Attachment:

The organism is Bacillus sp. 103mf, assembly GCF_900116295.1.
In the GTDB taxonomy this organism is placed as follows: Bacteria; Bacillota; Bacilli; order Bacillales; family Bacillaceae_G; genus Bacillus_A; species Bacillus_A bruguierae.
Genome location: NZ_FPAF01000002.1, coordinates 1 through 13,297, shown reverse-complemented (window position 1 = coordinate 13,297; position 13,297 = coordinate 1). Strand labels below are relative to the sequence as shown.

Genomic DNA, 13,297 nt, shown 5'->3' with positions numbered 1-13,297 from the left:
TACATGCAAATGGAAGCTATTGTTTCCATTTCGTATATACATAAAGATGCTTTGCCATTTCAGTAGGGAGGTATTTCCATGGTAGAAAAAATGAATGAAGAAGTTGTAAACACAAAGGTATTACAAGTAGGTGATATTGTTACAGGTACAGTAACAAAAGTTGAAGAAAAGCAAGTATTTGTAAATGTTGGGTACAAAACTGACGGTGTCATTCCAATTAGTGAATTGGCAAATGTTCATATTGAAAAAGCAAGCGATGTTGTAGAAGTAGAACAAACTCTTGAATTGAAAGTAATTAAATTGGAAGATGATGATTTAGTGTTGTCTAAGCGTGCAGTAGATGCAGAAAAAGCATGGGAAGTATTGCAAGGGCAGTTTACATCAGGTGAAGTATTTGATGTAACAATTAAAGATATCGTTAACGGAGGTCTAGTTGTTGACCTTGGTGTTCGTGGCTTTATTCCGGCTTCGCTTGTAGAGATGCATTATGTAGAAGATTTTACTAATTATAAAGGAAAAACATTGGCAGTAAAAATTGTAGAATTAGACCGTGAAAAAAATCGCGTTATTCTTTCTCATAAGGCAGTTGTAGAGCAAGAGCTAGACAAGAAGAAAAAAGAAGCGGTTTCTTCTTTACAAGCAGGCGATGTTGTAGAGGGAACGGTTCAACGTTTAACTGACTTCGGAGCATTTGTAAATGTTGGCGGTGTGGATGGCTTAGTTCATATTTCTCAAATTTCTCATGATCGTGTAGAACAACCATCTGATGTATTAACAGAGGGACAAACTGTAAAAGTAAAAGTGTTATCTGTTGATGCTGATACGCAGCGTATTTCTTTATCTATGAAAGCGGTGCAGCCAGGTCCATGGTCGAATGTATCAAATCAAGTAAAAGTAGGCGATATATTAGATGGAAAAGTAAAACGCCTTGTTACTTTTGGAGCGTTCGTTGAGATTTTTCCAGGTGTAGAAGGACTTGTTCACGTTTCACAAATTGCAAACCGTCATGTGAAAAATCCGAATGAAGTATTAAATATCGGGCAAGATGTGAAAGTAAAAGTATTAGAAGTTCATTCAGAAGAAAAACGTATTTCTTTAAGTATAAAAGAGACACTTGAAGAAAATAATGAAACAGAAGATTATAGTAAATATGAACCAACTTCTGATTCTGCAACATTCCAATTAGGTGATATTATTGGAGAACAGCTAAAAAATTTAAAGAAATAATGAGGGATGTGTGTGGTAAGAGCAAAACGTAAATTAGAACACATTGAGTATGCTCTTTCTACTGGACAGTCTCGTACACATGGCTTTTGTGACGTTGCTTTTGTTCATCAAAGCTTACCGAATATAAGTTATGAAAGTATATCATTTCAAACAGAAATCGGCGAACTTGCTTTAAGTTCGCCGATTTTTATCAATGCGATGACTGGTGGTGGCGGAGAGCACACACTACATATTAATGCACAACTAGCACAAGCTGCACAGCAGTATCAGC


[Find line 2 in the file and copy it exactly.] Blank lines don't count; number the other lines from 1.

In the GTDB taxonomy this organism is placed as follows: Bacteria; Bacillota; Bacilli; order Bacillales; family Bacillaceae_G; genus Bacillus_A; species Bacillus_A bruguierae.